Portrait of a Lady on Fire
The film opens with a hesitant gesture: an artist marking a swoop of charcoal on paper before setting it down. We meet Marianne (Noémie Merlant), who is teaching art to young women when she notices that one of them has displayed her painting without her permission – a piece she calls Portrait of a Lady on Fire. From this, we are plunged into Marianne’s memories. A boat tips from side to side in tumultuous waters, flinging Marianne’s canvasses overboard. She plunges in – still wearing her dress – to save them; they are her livelihood and passion.
This is France, 1770, and Marianne has been commissioned to paint an aristocrat for her prospective husband, a Milanese nobleman. The bride to be, Héloïse, is less than happy about this, having refused to pose for her previous painter, driving him to distraction. Marianne confronts his deformed effort in her journeys around the house. Appraised of her subject slowly, she senses Héloïse’s mystique through the whispering of her green taffeta dress brushing the walls of the home and descriptions of her wilful behaviour. Due to this, Marianne must paint Héloïse’s portrait without her knowledge. We first meet Héloïse through a long shot of the back of her head as Marianne walks behind her, watching the swirl of her cape’s hood. Eventually, the hood falls to uncover blonde hair, and then Héloïse turns, slowly revealing a beautiful, insolent face.
The script mentions Orpheus and Eurydice when Marianne states that he made the poet’s, not the lover’s choice in turning around. There is a lyrical, poetic quality to the shots: a stunning appearance of the cliffs over the tipping sea; the three women popping up from long grass at the same time.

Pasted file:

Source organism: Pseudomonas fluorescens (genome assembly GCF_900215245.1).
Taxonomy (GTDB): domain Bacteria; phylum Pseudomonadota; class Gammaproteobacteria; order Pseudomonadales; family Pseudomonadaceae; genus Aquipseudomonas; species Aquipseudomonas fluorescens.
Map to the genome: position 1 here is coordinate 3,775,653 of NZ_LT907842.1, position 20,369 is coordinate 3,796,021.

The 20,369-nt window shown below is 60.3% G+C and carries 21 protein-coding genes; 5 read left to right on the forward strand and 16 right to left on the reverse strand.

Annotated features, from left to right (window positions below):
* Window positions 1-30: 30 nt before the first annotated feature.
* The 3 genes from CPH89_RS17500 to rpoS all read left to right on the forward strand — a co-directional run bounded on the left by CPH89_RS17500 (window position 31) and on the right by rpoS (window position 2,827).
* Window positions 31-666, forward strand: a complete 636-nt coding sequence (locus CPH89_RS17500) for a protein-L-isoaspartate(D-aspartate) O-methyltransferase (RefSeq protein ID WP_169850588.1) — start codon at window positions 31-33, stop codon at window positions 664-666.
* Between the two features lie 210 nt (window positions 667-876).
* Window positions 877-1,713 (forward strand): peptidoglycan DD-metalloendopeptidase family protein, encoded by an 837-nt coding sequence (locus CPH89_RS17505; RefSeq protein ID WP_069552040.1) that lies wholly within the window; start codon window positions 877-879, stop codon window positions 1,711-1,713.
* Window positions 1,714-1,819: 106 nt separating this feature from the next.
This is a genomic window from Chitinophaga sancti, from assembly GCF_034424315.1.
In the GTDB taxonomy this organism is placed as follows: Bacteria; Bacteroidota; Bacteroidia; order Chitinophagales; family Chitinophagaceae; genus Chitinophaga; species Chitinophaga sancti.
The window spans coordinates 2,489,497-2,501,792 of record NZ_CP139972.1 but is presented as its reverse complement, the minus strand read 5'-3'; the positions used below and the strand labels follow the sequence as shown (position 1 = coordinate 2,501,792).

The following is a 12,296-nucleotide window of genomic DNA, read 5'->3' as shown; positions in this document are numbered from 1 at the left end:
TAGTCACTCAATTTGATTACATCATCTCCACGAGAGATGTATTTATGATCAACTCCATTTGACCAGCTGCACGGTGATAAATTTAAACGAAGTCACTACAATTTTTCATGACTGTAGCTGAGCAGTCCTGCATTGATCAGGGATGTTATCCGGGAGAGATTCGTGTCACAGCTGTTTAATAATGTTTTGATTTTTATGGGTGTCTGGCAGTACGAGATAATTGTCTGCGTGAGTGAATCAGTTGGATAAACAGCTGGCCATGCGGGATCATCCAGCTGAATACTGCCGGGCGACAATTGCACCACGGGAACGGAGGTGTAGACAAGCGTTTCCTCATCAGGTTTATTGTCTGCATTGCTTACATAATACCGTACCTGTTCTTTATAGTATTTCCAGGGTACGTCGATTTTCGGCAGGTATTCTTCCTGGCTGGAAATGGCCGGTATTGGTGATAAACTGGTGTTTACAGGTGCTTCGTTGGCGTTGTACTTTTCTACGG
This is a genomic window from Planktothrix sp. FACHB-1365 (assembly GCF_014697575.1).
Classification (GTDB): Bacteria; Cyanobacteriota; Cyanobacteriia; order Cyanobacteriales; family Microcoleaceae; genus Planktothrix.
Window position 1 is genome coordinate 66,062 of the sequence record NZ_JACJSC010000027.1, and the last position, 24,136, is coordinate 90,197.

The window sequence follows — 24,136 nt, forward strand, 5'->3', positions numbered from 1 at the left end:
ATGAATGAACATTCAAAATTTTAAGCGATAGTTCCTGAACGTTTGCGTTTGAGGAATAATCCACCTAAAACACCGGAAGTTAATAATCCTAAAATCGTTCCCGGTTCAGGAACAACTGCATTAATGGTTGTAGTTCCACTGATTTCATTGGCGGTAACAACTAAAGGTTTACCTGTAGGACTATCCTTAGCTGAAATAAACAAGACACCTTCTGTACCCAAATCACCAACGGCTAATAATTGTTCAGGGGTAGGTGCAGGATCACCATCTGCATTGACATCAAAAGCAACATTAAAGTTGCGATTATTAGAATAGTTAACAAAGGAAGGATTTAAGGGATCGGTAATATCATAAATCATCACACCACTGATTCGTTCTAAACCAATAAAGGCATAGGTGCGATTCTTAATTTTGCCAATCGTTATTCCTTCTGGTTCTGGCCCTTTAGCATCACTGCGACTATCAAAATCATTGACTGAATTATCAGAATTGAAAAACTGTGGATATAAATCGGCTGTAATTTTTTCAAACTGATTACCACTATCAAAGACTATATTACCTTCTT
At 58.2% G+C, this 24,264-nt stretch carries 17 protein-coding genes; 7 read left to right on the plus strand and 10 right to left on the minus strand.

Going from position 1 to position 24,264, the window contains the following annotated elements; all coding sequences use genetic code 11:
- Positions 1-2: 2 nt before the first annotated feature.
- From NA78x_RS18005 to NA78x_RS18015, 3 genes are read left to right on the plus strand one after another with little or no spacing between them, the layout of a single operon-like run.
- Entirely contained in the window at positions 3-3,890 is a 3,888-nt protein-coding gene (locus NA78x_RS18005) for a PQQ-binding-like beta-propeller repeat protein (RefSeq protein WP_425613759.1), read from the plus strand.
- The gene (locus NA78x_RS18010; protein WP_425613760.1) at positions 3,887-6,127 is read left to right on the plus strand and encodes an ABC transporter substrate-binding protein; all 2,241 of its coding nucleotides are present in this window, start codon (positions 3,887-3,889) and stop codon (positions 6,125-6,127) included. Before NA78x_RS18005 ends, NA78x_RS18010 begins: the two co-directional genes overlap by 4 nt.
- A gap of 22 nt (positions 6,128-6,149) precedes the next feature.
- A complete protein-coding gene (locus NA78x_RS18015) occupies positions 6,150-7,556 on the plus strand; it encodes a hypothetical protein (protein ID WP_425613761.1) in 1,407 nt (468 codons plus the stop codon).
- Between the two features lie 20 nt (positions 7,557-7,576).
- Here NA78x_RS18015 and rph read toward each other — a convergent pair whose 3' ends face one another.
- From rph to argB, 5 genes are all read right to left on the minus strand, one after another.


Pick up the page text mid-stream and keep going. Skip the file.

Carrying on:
Portrait of a Lady on Fire is set at a ponderous pace, with close-up shots and a velvet sensuality throughout. A fierce love affair grows between Marianne and Héloïse, informed by the fact that they only have a few days before Héloïse’s mother returns and Marianne leaves. Héloïse suggests they take a plant that slows down time – a moving suggestion. Céline Sciamma’s poetic and beautiful script well deserves the Cannes award it received. Sciamma creates an enclave for women in a world that is not made for them; when a man appears in his pomp and wig, it punctures the idyll. The film explores how women are restricted in art and how its norms fix them under the male gaze. Héloïse dislikes the first portrait, as Marianne has softened her; she leads Marianne to truth and Marianne leads her to love.
The two leads, Merlant and Adèle Haenel, are hypnotic. Portrait of a Lady on Fire is elegant, fierce, passionate and moving and repays the investment of your time.
Portrait of a Lady on Fire is released nationwide on 28th February 2020.
Watch the trailer for Portrait of a Lady on Fire here: